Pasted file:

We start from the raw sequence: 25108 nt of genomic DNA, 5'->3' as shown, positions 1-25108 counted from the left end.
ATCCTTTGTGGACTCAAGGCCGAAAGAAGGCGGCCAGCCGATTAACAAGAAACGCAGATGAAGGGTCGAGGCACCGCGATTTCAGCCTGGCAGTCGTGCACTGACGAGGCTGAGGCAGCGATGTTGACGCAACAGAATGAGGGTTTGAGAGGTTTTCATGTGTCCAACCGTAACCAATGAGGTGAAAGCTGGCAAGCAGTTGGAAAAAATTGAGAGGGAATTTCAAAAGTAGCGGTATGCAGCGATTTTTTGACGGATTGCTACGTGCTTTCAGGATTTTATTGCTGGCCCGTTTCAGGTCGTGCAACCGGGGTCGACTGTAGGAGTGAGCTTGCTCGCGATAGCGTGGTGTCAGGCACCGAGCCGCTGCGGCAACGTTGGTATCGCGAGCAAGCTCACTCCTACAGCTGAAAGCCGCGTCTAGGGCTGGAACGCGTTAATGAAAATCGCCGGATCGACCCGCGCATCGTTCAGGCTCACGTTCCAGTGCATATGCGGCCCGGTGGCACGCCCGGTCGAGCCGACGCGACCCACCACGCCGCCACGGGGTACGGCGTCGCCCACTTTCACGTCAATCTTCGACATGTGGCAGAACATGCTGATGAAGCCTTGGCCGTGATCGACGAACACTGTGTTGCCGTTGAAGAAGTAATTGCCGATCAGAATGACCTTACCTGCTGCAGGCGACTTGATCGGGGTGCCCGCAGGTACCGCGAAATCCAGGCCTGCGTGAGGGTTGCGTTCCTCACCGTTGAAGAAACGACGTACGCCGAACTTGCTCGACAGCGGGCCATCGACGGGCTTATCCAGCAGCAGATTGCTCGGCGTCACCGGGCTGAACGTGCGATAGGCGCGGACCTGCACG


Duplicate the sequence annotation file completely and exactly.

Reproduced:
We start from the raw sequence: 25108 nt of genomic DNA, 5'->3' as shown, positions 1-25108 counted from the left end.
ATCCTTTGTGGACTCAAGGCCGAAAGAAGGCGGCCAGCCGATTAACAAGAAACGCAGATGAAGGGTCGAGGCACCGCGATTTCAGCCTGGCAGTCGTGCACTGACGAGGCTGAGGCAGCGATGTTGACGCAACAGAATGAGGGTTTGAGAGGTTTTCATGTGTCCAACCGTAACCAATGAGGTGAAAGCTGGCAAGCAGTTGGAAAAAATTGAGAGGGAATTTCAAAAGTAGCGGTATGCAGCGATTTTTTGACGGATTGCTACGTGCTTTCAGGATTTTATTGCTGGCCCGTTTCAGGTCGTGCAACCGGGGTCGACTGTAGGAGTGAGCTTGCTCGCGATAGCGTGGTGTCAGGCACCGAGCCGCTGCGGCAACGTTGGTATCGCGAGCAAGCTCACTCCTACAGCTGAAAGCCGCGTCTAGGGCTGGAACGCGTTAATGAAAATCGCCGGATCGACCCGCGCATCGTTCAGGCTCACGTTCCAGTGCATATGCGGCCCGGTGGCACGCCCGGTCGAGCCGACGCGACCCACCACGCCGCCACGGGGTACGGCGTCGCCCACTTTCACGTCAATCTTCGACATGTGGCAGAACATGCTGATGAAGCCTTGGCCGTGATCGACGAACACTGTGTTGCCGTTGAAGAAGTAATTGCCGATCAGAATGACCTTACCTGCTGCAGGCGACTTGATCGGGGTGCCCGCAGGTACCGCGAAATCCAGGCCTGCGTGAGGGTTGCGTTCCTCACCGTTGAAGAAACGACGTACGCCGAACTTGCTCGACAGCGGGCCATCGACGGGCTTATCCAGCAGCAGATTGCTCGGCGTCACCGGGCTGAACGTGCGATAGGCGCGGACCTGCACG